Surely, advocates of the idea of cognitively extended systems must likewise be able to explicate what “non-extended” cognitive systems are. Traditionally the brain (or, more generally, the central nervous system) is seen as the vehicle of cognition. Hence, proponents of the claim that cognitive states, processes, and mechanisms go beyond states, processes, and mechanisms of the brain are advocating a variant of extended cognition. Take as an example the activity of doing a jigsaw puzzle. It proves to be helpful to pick up pieces of the puzzle, turn them around in one’s hand and thus try out to solve the cognitive task in direct embodied interaction with the jigsaw puzzle. On the traditional view, embodied actions are not part of the “actual” cognitive goings-on which are restricted to brain processes such as the perception of the mental rotation of puzzle pieces and the evaluation of shape fit. From here one arrives at extended cognition in two steps. In order to master the task posed by the jigsaw puzzle, the brain could draw both on sensory and motor formats of representation which – in the sense of Gibsonian “affordances” – correspond to the operations of grasping and turning enabled by the hands. This would be one possibility of interpreting the idea of embodied cognition: internal representations are afforded and shaped by embodied and situational opportunities. Proponents of extended cognition take things one step further and claim that the “epistemic actions” (cf. Kirsh and Maglio, 1994) of doing jigsaw puzzles do not merely serve to outsource internal computation, but are an integral part of the entire cognitive goings-on and cannot, as such, be severed from it in a natural manner. The cognitive loop encompasses states, processes, and mechanisms both of the brain and the body as well as of the environment (in this case the jigsaw puzzle). The set of cognitive vehicles, as against the brain, is extended.
Four Domains of Extended Cognition and Their Mechanisms of Coupling
The example of the jigsaw puzzle shows that extended cognition inevitably entails the claim that the external components (external states, processes, and mechanisms) serving cognitive extension are temporally highly variable – depending on the cognitive task posed. So cognitive systems or subjects, insofar as they are individuated by means of their physical vehicles or realizers, become fluid and variable as well. But why stop at the movement of the hands of the person doing the jigsaw puzzle? Why not count her vital functions as part of the cognitive loop? Shouldn’t we think of the mental states of any Internet user as spread out over the whole web? This is the well-known objection of “rampant extension” or “cognitive bloat.” In order to avoid such objections, specific criteria need to be provided under which alone it is justified to count certain external components as extensions of the original system. C&C have already formulated three general requirements that external components have to satisfy: first, direct accessibility at any point in time of the task, second, stability and robustness on the relevant time scale as well as, third, reliability or validity.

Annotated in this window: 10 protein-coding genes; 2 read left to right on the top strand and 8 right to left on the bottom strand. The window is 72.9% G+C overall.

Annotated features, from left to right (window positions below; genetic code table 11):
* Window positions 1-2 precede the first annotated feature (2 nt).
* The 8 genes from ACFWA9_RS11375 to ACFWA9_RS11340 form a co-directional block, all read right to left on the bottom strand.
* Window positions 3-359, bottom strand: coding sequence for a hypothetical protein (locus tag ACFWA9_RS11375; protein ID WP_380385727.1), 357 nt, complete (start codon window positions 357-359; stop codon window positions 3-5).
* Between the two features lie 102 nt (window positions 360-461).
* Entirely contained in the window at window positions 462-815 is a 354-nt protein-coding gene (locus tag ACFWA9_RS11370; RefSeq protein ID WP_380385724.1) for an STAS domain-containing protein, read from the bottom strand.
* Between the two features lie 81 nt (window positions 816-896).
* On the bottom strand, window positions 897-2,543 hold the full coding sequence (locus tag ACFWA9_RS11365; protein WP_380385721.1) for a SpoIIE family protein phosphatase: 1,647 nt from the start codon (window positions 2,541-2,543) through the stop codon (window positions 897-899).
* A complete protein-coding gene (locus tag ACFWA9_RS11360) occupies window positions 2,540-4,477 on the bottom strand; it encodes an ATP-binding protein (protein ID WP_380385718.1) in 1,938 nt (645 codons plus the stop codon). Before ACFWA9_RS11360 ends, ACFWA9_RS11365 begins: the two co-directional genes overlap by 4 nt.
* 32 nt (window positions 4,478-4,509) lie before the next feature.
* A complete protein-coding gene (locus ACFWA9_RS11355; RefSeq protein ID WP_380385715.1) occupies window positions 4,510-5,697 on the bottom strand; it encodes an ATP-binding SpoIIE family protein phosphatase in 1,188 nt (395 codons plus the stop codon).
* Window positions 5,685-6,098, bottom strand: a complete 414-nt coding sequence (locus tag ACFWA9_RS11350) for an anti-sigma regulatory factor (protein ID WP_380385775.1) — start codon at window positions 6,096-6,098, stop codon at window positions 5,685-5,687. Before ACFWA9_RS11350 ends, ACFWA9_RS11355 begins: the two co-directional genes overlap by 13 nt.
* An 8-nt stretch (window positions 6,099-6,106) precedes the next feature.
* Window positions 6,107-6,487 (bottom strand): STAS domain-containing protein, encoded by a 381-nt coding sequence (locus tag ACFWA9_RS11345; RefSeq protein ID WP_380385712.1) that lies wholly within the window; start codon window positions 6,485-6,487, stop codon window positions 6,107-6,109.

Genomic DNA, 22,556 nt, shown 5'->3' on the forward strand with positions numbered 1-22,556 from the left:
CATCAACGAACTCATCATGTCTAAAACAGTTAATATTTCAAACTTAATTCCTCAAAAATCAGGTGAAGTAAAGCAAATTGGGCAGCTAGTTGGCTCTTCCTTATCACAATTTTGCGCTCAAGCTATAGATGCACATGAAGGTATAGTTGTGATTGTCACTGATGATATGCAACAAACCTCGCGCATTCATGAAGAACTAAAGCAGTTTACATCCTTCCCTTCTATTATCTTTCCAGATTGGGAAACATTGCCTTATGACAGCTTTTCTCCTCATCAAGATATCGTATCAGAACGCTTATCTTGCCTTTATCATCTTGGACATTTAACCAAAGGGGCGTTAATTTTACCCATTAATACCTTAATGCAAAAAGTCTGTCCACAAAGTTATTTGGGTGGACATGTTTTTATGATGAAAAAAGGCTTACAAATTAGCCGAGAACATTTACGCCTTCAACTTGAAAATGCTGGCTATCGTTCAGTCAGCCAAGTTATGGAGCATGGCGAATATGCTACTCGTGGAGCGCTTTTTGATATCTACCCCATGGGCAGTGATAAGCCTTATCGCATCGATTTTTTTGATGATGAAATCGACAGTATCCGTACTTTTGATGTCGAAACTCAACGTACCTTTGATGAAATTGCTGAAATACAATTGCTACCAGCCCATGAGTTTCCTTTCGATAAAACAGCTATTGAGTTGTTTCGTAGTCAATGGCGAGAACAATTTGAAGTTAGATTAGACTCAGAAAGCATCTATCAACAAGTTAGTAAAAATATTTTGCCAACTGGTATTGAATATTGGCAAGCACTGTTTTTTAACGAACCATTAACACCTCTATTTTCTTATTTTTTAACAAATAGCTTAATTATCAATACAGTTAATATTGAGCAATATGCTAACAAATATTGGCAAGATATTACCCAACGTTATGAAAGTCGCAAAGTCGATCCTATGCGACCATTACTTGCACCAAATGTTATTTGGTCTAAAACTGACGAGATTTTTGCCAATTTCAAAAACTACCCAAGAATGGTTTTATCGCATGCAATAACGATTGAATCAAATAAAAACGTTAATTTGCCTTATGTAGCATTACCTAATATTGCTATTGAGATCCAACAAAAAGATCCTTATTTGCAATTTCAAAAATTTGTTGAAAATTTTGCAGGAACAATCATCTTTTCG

Accessibility, robustness, and validity provide general and gradual criteria. What degree of, say, accessibility of an external component is needed in order to be sufficient for cognitive extension? As a rule of thumb and we may say that the degree of accessibility, robustness, and validity should be comparable to the degree of accessibility, robustness, and validity of comparable internal components (e.g., the neural vehicles of internal biological memory compared to external memory tools). This is in the spirit of C&C’s parity principle, the claim that if a part of the world is functionally equivalent to a part of a process done in the head, then that part of the world is part of the cognitive process (Clark and Chalmers, 1998, 8; cf. Clark, 2008, 77ff.). But while accessibility, robustness, and validity give us general criteria of the coupling, they do not specify the various possible coupling mechanisms. It is important to note that such coupling mechanisms may drastically vary, since cases of cognitive extension may occur in rather different domains. I propose to distinguish four primary domains of cognitive extension:
(1) The body
(2) The physical environment
(3) The “informational” environment
(4) The social environment
I suggest that, as long as we are dealing within the context of cognitive vehicles, the criteria of extension are purely functional criteria of causal coupling or mechanistic integration (a claim, again, in the spirit of C&C). Consider the following examples. The jigsaw puzzle or the oft-cited example of Tetris (another example of epistemic actions in the sense of Kirsh and Maglio, 1994 as used in Clark and Chalmers, 1998) both involve cognitive extensions into the bodily and physical environment. Very often, in such cases, precisely those elements of the physical environment are implicated in which the cognitive system, in virtue of highly dynamic sensory-motor feedback loops, is not only embedded and situated but with which it is inextricably coupled. The cognitive loop of a table tennis player, for instance, comprises certain afferent and re-afferent perceptual states, efferent embodied and movement states as well as states of the ball, the bat, the table, the air pressure, etc. In a similar manner a blind person’s cane, glasses, or prostheses enter into the extended cognitive (here specifically sensory-motor) loop. So in domain (1), one finds coupling mechanisms which correspond to those mechanisms that are examined and identified in the fields of embodied and situated cognition, especially mechanisms of proprioception. Domain (2), extension into the physical environment, comprises mechanisms and stylistic principles of dynamicism, especially sensory-motor feedback coupling under inclusion of the principle of reafference.